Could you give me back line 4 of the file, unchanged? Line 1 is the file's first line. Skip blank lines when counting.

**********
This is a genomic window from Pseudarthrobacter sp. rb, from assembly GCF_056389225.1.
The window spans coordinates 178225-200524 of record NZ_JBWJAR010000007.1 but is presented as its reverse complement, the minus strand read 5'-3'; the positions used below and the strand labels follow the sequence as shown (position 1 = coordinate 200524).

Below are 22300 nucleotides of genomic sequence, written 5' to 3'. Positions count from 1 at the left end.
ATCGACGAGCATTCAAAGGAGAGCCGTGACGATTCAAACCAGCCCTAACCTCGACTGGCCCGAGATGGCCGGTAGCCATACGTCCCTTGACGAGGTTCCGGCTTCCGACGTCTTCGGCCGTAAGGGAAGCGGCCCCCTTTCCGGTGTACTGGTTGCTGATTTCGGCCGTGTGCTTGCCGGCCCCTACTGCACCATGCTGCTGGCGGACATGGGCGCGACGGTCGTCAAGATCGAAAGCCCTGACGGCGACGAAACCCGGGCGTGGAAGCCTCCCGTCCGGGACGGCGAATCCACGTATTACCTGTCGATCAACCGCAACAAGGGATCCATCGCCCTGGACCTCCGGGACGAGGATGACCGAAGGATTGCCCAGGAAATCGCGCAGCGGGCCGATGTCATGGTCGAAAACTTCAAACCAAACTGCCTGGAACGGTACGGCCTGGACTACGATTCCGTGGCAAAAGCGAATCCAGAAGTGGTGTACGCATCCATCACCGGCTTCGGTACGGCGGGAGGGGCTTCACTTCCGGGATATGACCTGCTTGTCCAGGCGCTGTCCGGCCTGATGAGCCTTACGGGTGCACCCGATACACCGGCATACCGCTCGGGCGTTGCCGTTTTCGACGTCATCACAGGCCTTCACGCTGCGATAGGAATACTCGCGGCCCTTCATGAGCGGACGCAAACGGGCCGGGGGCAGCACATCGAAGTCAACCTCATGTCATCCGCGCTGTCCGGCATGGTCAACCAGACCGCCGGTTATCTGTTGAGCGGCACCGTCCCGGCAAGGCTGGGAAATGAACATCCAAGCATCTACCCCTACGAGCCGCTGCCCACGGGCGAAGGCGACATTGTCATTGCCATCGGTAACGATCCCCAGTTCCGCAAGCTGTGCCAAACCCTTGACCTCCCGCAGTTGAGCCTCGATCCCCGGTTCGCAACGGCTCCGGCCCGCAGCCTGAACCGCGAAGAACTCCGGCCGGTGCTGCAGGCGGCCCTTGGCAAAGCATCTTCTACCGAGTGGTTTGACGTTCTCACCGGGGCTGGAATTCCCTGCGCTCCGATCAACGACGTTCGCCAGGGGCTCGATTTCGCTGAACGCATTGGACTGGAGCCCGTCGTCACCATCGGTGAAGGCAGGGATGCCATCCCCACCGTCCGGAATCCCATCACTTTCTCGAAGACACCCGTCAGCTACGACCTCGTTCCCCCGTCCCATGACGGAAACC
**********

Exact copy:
ATCGACGAGCATTCAAAGGAGAGCCGTGACGATTCAAACCAGCCCTAACCTCGACTGGCCCGAGATGGCCGGTAGCCATACGTCCCTTGACGAGGTTCCGGCTTCCGACGTCTTCGGCCGTAAGGGAAGCGGCCCCCTTTCCGGTGTACTGGTTGCTGATTTCGGCCGTGTGCTTGCCGGCCCCTACTGCACCATGCTGCTGGCGGACATGGGCGCGACGGTCGTCAAGATCGAAAGCCCTGACGGCGACGAAACCCGGGCGTGGAAGCCTCCCGTCCGGGACGGCGAATCCACGTATTACCTGTCGATCAACCGCAACAAGGGATCCATCGCCCTGGACCTCCGGGACGAGGATGACCGAAGGATTGCCCAGGAAATCGCGCAGCGGGCCGATGTCATGGTCGAAAACTTCAAACCAAACTGCCTGGAACGGTACGGCCTGGACTACGATTCCGTGGCAAAAGCGAATCCAGAAGTGGTGTACGCATCCATCACCGGCTTCGGTACGGCGGGAGGGGCTTCACTTCCGGGATATGACCTGCTTGTCCAGGCGCTGTCCGGCCTGATGAGCCTTACGGGTGCACCCGATACACCGGCATACCGCTCGGGCGTTGCCGTTTTCGACGTCATCACAGGCCTTCACGCTGCGATAGGAATACTCGCGGCCCTTCATGAGCGGACGCAAACGGGCCGGGGGCAGCACATCGAAGTCAACCTCATGTCATCCGCGCTGTCCGGCATGGTCAACCAGACCGCCGGTTATCTGTTGAGCGGCACCGTCCCGGCAAGGCTGGGAAATGAACATCCAAGCATCTACCCCTACGAGCCGCTGCCCACGGGCGAAGGCGACATTGTCATTGCCATCGGTAACGATCCCCAGTTCCGCAAGCTGTGCCAAACCCTTGACCTCCCGCAGTTGAGCCTCGATCCCCGGTTCGCAACGGCTCCGGCCCGCAGCCTGAACCGCGAAGAACTCCGGCCGGTGCTGCAGGCGGCCCTTGGCAAAGCATCTTCTACCGAGTGGTTTGACGTTCTCACCGGGGCTGGAATTCCCTGCGCTCCGATCAACGACGTTCGCCAGGGGCTCGATTTCGCTGAACGCATTGGACTGGAGCCCGTCGTCACCATCGGTGAAGGCAGGGATGCCATCCCCACCGTCCGGAATCCCATCACTTTCTCGAAGACACCCGTCAGCTACGACCTCGTTCCCCCGTCCCATGACGGAAACC